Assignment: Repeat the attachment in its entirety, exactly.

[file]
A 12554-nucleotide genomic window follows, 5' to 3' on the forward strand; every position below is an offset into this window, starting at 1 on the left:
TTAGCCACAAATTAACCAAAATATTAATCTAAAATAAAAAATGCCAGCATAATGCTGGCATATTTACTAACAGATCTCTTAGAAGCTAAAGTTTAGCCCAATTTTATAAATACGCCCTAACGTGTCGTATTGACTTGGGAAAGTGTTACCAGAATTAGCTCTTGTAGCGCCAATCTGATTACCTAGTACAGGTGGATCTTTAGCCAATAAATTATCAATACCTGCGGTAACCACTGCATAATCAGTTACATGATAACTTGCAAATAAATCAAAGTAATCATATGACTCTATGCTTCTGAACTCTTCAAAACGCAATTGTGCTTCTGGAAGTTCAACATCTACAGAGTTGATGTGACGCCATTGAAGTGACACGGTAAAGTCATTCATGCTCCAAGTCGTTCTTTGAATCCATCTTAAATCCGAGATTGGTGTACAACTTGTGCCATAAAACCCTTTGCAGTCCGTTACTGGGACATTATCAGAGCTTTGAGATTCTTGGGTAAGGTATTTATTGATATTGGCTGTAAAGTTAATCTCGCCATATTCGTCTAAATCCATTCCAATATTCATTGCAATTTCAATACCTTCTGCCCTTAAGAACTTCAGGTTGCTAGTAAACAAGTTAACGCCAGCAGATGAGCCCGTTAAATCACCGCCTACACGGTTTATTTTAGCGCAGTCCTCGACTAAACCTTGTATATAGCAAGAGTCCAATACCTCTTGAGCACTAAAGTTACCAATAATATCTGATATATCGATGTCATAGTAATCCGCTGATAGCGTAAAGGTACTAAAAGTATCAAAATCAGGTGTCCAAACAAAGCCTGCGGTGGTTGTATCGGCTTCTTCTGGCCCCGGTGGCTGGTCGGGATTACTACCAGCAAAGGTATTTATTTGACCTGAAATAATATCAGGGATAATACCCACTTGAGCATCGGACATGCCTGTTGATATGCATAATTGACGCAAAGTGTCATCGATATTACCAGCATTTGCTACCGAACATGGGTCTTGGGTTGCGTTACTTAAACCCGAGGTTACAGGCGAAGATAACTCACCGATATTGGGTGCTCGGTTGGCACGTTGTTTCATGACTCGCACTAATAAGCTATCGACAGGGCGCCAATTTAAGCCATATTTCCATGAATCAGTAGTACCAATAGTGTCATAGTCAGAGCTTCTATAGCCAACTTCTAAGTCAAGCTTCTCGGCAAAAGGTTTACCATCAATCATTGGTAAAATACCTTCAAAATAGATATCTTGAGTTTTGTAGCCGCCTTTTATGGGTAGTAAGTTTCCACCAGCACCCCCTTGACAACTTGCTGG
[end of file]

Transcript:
A 12554-nucleotide genomic window follows, 5' to 3' on the forward strand; every position below is an offset into this window, starting at 1 on the left:
TTAGCCACAAATTAACCAAAATATTAATCTAAAATAAAAAATGCCAGCATAATGCTGGCATATTTACTAACAGATCTCTTAGAAGCTAAAGTTTAGCCCAATTTTATAAATACGCCCTAACGTGTCGTATTGACTTGGGAAAGTGTTACCAGAATTAGCTCTTGTAGCGCCAATCTGATTACCTAGTACAGGTGGATCTTTAGCCAATAAATTATCAATACCTGCGGTAACCACTGCATAATCAGTTACATGATAACTTGCAAATAAATCAAAGTAATCATATGACTCTATGCTTCTGAACTCTTCAAAACGCAATTGTGCTTCTGGAAGTTCAACATCTACAGAGTTGATGTGACGCCATTGAAGTGACACGGTAAAGTCATTCATGCTCCAAGTCGTTCTTTGAATCCATCTTAAATCCGAGATTGGTGTACAACTTGTGCCATAAAACCCTTTGCAGTCCGTTACTGGGACATTATCAGAGCTTTGAGATTCTTGGGTAAGGTATTTATTGATATTGGCTGTAAAGTTAATCTCGCCATATTCGTCTAAATCCATTCCAATATTCATTGCAATTTCAATACCTTCTGCCCTTAAGAACTTCAGGTTGCTAGTAAACAAGTTAACGCCAGCAGATGAGCCCGTTAAATCACCGCCTACACGGTTTATTTTAGCGCAGTCCTCGACTAAACCTTGTATATAGCAAGAGTCCAATACCTCTTGAGCACTAAAGTTACCAATAATATCTGATATATCGATGTCATAGTAATCCGCTGATAGCGTAAAGGTACTAAAAGTATCAAAATCAGGTGTCCAAACAAAGCCTGCGGTGGTTGTATCGGCTTCTTCTGGCCCCGGTGGCTGGTCGGGATTACTACCAGCAAAGGTATTTATTTGACCTGAAATAATATCAGGGATAATACCCACTTGAGCATCGGACATGCCTGTTGATATGCATAATTGACGCAAAGTGTCATCGATATTACCAGCATTTGCTACCGAACATGGGTCTTGGGTTGCGTTACTTAAACCCGAGGTTACAGGCGAAGATAACTCACCGATATTGGGTGCTCGGTTGGCACGTTGTTTCATGACTCGCACTAATAAGCTATCGACAGGGCGCCAATTTAAGCCATATTTCCATGAATCAGTAGTACCAATAGTGTCATAGTCAGAGCTTCTATAGCCAACTTCTAAGTCAAGCTTCTCGGCAAAAGGTTTACCATCAATCATTGGTAAAATACCTTCAAAATAGATATCTTGAGTTTTGTAGCCGCCTTTTATGGGTAGTAAGTTTCCACCAGCACCCCCTTGACAACTTGCTGG